Women’s Semifinalists Announced for the Wide-Open Race for The Bowerman Trophy
June 24, 2014
NEW ORLEANS – A week filled with upsets and surprises at the NCAA Division I Outdoor Championships in Eugene, Ore., turned an already tight race for the Women’s Bowerman Trophy into an even more wide-open affair, as evidenced by the 10 Semifinalists announced Tuesday by The Bowerman Advisory Board.
Only five members of the pre-Championships Watch List ultimately ended up among the 10 Semifinalists for collegiate track & field’s highest individual honor, all of whom are among this group of 10 for the first time in their careers.
This group, similar to the men announced Monday, is the youngest crop of Women’s Semifinalists since 2010 when Semifinalists were first named. Among their ranks are five underclassmen and just the second-ever true first-year collegian Women’s Semifinalist in Georgia’s Kendell Williams.
From these 10 women, three finalists will be announced on July 10 before voting – including an online fan vote – opens July 28. The winner of collegiate track & field’s highest individual honor will be announced December 17 at the annual U.S. Track & Field and Cross Country Coaches Association (USTFCCCA) Convention.
The Bowerman Women’s Semifinalists
(Click student-athletes’ names for biographies & Notes)
The divide between youth and experience is especially distinct as the four seniors (Oregon’s Laura Roesler and Phyllis Francis; Arkansas State’s Sharika Nelvis; San Diego State’s Shanieka Thomas) and one junior (Remona Burchell, Alabama) on the list are balanced out by a true freshman (Williams) and four sophomores (Texas’ Courtney Okolo; Oregon’s Jenna Prandini; Princeton’s Julia Ratcliffe; Texas A&M’s Shelbi Vaughan), all with the potential for long collegiate careers and more Semifinalist appearances ahead of them.
Of those four seniors, three were able to complete the indoor and outdoor sweep in their respective signature events to cap their collegiate careers.
Senior Sharika Nelvis of Arkansas State capped an undefeated season in hurdle events of 100 meters or fewer with a 100-meter hurdles win at NCAAs in 12.52w (+2.8m/s) for the third-fastest all-conditions time in meet history and the 2014 all-conditions world lead.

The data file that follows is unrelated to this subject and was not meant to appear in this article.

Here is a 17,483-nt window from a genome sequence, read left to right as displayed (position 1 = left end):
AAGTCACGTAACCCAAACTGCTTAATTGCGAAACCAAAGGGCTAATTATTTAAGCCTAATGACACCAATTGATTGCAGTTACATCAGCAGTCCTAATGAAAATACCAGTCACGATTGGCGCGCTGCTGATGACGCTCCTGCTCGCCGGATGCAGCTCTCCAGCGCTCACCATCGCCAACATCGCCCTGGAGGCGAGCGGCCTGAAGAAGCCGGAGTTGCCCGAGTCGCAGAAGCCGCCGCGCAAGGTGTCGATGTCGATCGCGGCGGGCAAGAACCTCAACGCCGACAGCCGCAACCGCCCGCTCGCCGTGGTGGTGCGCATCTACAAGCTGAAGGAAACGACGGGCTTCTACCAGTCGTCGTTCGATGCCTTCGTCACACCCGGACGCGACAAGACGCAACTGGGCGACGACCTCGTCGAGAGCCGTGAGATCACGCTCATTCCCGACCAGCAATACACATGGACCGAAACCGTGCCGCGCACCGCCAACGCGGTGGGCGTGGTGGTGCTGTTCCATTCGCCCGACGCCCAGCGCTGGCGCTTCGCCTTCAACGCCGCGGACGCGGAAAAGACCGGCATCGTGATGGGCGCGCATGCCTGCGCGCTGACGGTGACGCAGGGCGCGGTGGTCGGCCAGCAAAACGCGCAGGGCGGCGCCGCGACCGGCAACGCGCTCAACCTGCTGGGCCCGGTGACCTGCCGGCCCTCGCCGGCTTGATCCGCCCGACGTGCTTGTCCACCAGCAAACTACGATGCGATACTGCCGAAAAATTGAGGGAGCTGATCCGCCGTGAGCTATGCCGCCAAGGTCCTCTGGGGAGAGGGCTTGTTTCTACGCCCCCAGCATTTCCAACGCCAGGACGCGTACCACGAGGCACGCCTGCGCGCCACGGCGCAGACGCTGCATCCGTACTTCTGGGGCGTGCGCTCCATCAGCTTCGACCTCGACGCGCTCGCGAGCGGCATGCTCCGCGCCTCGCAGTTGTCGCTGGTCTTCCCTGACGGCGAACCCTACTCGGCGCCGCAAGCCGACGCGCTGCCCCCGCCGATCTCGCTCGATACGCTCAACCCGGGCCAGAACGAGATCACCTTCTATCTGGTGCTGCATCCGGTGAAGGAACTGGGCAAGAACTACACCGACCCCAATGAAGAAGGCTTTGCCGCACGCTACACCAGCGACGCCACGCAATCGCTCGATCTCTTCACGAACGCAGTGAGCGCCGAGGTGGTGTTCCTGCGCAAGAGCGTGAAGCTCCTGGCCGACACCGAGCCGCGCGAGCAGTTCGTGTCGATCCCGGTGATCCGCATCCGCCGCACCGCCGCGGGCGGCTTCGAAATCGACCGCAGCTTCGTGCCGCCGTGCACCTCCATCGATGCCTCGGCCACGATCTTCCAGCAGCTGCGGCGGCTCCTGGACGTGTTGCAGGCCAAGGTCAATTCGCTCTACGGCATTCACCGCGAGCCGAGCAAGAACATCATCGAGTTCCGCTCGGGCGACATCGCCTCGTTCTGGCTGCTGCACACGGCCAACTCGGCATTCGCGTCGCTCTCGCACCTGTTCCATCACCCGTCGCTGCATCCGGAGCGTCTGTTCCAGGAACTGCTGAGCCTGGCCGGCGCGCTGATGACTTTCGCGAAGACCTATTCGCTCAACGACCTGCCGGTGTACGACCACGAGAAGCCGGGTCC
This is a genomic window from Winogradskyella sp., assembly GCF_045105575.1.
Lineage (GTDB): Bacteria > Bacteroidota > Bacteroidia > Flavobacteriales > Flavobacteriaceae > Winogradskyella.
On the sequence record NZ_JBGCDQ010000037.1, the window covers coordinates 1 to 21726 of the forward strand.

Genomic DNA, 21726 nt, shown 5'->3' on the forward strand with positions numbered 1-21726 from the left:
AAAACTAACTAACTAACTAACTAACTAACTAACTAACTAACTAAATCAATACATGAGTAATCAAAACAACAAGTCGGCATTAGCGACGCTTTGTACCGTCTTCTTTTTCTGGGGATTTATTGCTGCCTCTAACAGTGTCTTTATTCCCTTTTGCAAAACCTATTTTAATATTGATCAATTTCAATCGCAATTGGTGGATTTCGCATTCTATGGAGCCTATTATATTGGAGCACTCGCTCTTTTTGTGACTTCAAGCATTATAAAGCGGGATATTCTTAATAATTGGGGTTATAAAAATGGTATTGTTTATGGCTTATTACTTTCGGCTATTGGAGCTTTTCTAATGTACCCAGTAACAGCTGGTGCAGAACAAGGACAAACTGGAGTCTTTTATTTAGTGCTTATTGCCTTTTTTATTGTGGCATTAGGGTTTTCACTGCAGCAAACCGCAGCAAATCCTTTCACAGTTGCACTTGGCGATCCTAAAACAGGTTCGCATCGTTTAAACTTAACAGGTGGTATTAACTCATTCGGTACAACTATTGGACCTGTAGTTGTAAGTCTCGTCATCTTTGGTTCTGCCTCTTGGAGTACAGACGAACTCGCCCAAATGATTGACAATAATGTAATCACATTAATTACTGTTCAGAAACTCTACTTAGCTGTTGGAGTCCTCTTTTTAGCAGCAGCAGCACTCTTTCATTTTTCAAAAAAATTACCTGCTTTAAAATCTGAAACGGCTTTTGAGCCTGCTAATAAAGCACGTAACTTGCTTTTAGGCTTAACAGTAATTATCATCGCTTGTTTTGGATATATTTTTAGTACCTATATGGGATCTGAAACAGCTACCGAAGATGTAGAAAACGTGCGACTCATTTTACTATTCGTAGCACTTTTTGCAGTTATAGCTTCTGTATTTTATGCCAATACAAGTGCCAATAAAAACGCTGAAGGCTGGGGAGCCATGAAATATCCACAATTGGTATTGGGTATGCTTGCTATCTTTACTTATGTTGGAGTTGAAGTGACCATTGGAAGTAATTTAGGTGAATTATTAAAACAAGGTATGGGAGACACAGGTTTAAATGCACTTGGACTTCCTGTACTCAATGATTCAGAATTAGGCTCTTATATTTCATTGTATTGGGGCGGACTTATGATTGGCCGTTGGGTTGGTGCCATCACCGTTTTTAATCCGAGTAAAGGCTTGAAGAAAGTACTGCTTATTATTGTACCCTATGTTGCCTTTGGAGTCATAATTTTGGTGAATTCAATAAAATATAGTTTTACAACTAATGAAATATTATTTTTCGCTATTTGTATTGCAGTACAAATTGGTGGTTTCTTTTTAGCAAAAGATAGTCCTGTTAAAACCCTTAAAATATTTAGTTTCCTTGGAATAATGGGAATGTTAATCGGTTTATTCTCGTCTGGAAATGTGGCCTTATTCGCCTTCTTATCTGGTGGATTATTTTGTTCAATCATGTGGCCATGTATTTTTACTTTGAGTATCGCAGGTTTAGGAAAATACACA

Among her 10 other wins in sprint hurdle finals was the NCAA Indoor 60-meter hurdles crown by thousandths of a second. She is both Arkansas State’s and the Sun Belt Conference’s first Semifinalist, regardless of gender.
Oregon senior Laura Roesler – one of three Lady Ducks to be named a Semifinalist, the most by a single team in one year regardless of gender – was likewise undefeated at 800 meters in races she finished. Her senior campaign culminated in a nearly two-second victory in front of her home crowd in 2:01.22, turning on the jets in the final 200 meters following a dangerous stumble.
Outside of a DNF at the MPSF Championships indoor, she was unbeaten in seven races including an NCAA Indoor title.
Between Roesler and teammates Phyllis Francis and Jenna Prandini, Oregon has now had nine Women’s Semifinalists – more than twice the total of Texas A&M’s four as the next-best on the list. This is the third time in the past four years Oregon has had multiple women’s Semifinalists (2011 – Jordan Hasay and Brianne Theisen; 2012 – Brianne Theisen and English Gardner).
No collegian could defeat San Diego State senior Shanieka Thomas in the triple jump this year, a trend that continued with Thomas’ nearly foot-and-a-half victory at NCAAs with a leap of 45-11¼ (14.00m). Between indoors and outdoors, she emerged victorious over rival collegians in seven triple jump finals, among which were an indoor NCAA title. She is both San Diego State’s and the Mountain West Conference’s first Semifinalist, regardless of gender.
Oregon senior Phyllis Francis, the American- and collegiate-records holder at 400 meters indoors was unable to fully carry over her winter successes to the outdoor circuit, but was able to do enough to let her indoor heroics lift her to Semifinalist status.
She finished runner-up at 400 meters to another collegiate-record-holding Semifinalist in Texas’ Courtney Okolo, and anchored the Ducks to a third-place 4×400 relay showing – the same race in which she clinched the Ducks’ national indoor team title with a lean at the finish line to edge out Texas and set the collegiate record.
Alabama junior Remona Burchell was not undefeated at 100 meters this season, but no one beat her in the biggest races of the year at the NCAA Championships. Running into a stiff headwind, she outclassed the field in Eugene to win by nearly a tenth of a second in 11.25.
She also claimed the indoor 60 meters national title earlier in the winter, and is Alabama’s first Women’s Semifinalist.
True first-year collegian Kendell Williams of Georgia was the lone Semifinalist among herself and the four sophomores to sweep indoor and outdoor national titles. After claiming the collegiate and World Junior pentathlon records indoors, she won the heptathlon title in Oregon with a score of 5854.